We welcome today’s announcement that Theresa May has called for end to social housing ‘stigma’ as she pledges £2bn for new homes.
We have been campaigning as part of the ‘See the Person campaign’ (previously ‘Benefit To Society’ group) to tackle the misrepresentations and negative stereotyping of social housing tenants.
National research commissioned earlier this year by the ‘Benefit To Society’ project group concluded with the shocking statistic that 9 in 10 of the social housing tenants surveyed feel negatively stereotyped.
However, we need to recognise the reasons for the stigma that many social housing tenants face on a daily basis. The reduction in numbers of properties has meant that fewer people now have direct experience of social housing and increasingly it is seen as a tenure of last choice and as a safety net.
This view of social housing has in the past been reflected in media programming, recognised in ‘poverty porn’ but through our research we know that Social housing tenants have a very different perspective and their narrative shows the value of community in their local area and of their volunteering, caring and work.
Earlier this year the NUJ launched the Fair press guide, encouraging media outlets to consider the facts and see the real stories of people and their community to put an end to negative stereotypes of social housing tenants.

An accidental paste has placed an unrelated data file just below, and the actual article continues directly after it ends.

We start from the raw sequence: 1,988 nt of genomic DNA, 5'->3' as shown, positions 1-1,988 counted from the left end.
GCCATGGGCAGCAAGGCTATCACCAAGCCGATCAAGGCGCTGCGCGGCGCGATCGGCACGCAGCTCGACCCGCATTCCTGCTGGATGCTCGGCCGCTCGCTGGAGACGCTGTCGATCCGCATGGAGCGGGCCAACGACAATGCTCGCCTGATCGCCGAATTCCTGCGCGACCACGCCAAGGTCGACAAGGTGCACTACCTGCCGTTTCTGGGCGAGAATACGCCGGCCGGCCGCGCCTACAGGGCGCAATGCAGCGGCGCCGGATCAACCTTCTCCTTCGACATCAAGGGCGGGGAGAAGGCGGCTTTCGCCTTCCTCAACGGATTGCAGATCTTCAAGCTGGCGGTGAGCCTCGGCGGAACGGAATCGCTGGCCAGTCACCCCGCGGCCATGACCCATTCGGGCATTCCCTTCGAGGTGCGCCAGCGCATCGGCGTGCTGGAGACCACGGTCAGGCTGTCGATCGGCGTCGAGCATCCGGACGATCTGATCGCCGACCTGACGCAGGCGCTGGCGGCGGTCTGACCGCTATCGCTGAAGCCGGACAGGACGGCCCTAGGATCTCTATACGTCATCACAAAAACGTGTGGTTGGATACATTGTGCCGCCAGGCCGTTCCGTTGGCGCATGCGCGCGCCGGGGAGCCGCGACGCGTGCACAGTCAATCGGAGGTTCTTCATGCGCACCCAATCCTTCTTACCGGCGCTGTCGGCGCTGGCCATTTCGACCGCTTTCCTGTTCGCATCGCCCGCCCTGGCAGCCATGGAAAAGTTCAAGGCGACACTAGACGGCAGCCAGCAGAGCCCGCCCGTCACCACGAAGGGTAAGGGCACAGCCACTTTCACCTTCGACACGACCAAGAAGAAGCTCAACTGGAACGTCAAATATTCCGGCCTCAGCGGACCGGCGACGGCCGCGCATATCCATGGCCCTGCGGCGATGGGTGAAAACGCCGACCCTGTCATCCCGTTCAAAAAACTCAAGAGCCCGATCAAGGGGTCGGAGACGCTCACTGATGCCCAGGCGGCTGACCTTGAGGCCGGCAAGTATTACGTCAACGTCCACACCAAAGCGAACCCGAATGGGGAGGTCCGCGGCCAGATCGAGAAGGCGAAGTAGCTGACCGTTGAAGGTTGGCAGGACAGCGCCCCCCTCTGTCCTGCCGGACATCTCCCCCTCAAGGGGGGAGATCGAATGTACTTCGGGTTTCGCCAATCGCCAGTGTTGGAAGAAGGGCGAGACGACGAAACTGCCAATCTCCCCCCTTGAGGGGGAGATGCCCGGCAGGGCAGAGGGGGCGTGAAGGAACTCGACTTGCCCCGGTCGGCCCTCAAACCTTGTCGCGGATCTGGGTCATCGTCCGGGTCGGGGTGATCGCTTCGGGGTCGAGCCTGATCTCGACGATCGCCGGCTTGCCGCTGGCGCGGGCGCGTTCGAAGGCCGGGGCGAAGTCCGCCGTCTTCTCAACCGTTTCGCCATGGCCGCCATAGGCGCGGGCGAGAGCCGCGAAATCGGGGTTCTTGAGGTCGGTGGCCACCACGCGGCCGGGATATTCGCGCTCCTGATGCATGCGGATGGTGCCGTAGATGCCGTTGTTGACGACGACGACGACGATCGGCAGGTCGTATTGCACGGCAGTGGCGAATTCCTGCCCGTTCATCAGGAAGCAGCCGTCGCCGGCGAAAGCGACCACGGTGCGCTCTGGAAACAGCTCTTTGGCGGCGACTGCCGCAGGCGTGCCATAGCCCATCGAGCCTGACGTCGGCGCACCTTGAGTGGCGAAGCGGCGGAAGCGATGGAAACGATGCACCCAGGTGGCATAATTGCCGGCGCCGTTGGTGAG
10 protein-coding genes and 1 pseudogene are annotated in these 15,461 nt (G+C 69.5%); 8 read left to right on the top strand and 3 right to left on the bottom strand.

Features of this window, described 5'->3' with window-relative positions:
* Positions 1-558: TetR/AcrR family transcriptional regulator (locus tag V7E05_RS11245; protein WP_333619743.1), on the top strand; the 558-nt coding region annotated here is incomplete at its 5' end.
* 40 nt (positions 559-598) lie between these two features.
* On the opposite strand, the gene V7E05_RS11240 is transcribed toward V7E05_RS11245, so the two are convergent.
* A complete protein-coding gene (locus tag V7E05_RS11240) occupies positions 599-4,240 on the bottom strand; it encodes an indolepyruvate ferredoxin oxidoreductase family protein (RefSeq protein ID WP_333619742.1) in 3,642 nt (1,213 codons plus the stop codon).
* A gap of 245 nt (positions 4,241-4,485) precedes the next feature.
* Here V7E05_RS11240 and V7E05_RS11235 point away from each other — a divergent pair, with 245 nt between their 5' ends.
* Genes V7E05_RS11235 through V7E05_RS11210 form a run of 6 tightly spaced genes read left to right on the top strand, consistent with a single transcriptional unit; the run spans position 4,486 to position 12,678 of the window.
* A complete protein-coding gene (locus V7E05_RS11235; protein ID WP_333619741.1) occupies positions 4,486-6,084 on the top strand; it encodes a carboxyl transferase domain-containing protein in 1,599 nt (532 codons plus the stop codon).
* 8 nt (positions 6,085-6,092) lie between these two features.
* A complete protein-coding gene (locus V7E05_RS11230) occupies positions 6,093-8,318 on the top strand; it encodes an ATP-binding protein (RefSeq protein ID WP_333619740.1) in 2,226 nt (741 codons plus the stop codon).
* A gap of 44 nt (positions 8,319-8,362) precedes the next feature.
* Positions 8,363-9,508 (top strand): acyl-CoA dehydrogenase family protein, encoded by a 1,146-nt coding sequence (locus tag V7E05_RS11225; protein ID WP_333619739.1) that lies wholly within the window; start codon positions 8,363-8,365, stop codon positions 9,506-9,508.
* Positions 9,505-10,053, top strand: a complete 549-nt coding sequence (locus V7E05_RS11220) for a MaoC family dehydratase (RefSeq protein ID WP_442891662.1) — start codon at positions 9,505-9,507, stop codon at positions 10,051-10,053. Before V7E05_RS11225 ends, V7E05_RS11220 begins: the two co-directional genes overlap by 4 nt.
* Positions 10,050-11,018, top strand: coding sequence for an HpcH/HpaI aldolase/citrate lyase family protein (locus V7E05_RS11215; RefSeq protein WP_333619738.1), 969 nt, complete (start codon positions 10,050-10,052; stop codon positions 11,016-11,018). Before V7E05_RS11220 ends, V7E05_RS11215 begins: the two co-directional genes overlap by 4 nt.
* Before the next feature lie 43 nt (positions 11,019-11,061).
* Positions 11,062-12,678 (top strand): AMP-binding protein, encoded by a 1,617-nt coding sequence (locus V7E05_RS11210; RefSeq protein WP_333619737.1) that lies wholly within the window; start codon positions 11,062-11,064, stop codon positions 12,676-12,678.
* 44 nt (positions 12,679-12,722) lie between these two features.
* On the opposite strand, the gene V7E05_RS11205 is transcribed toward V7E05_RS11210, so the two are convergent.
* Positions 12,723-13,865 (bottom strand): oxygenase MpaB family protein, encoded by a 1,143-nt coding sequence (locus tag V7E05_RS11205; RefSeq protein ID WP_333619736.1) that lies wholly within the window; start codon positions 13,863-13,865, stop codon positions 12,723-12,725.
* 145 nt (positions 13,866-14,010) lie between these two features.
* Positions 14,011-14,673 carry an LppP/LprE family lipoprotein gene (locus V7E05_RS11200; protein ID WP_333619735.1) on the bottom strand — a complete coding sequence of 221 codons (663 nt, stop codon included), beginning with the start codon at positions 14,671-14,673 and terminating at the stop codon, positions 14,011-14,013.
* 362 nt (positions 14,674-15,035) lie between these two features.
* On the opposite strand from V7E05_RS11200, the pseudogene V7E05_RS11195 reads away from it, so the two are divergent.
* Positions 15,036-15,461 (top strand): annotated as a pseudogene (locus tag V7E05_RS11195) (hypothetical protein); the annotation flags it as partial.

We recognise that changing perceptions must also start within the housing sector, so far over 30 Housing providers have made a commitment to tackle stigma where they see it.
Natalieann Leadbetter, a tenant and resident scrutiny member from Town & Country Housing said “ I am proud to be social housing tenant. People from all walks of life are social housing tenants, whether they are nurses, teachers, plumbers, shop assistants, paramedics, anyone can be or become a social housing tenants.
However the media never makes TV programmes showing the good of social housing. It can be a safe-haven for families escaping domestic violence, a stable home for a young adult leaving care, an accessible home for the elderly, a family that work but cannot get on the property ladder. Social housing is a place to call home and be proud to call home.
The Benefit to Society group has campaigned hard to tackle the misrepresentations and negative of stereotyping of social housing and this has had a huge impacted on the government green paper earlier this year.”
The campaign steering group will now gather the views of social housing tenants on the proposals. We will continue to raise awareness of this issue and ensure the detail and implementation of these policies will change the way people living in social housing are portrayed and thought about.